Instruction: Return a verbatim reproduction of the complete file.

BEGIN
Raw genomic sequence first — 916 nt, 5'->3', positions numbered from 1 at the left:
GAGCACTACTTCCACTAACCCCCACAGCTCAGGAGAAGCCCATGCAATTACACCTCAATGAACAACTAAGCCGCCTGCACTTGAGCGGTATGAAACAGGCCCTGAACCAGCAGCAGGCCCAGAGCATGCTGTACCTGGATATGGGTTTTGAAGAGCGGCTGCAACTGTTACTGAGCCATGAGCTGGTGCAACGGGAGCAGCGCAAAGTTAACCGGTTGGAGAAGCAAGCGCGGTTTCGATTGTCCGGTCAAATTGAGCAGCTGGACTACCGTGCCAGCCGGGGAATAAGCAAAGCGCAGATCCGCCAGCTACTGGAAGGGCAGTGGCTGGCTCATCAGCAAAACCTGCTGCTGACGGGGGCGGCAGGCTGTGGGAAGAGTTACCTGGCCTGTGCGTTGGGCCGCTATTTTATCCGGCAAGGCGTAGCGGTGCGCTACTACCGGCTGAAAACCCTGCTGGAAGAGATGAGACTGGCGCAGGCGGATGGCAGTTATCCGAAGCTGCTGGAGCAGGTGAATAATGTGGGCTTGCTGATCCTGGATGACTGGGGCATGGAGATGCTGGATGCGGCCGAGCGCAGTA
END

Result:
Raw genomic sequence first — 916 nt, 5'->3', positions numbered from 1 at the left:
GAGCACTACTTCCACTAACCCCCACAGCTCAGGAGAAGCCCATGCAATTACACCTCAATGAACAACTAAGCCGCCTGCACTTGAGCGGTATGAAACAGGCCCTGAACCAGCAGCAGGCCCAGAGCATGCTGTACCTGGATATGGGTTTTGAAGAGCGGCTGCAACTGTTACTGAGCCATGAGCTGGTGCAACGGGAGCAGCGCAAAGTTAACCGGTTGGAGAAGCAAGCGCGGTTTCGATTGTCCGGTCAAATTGAGCAGCTGGACTACCGTGCCAGCCGGGGAATAAGCAAAGCGCAGATCCGCCAGCTACTGGAAGGGCAGTGGCTGGCTCATCAGCAAAACCTGCTGCTGACGGGGGCGGCAGGCTGTGGGAAGAGTTACCTGGCCTGTGCGTTGGGCCGCTATTTTATCCGGCAAGGCGTAGCGGTGCGCTACTACCGGCTGAAAACCCTGCTGGAAGAGATGAGACTGGCGCAGGCGGATGGCAGTTATCCGAAGCTGCTGGAGCAGGTGAATAATGTGGGCTTGCTGATCCTGGATGACTGGGGCATGGAGATGCTGGATGCGGCCGAGCGCAGTA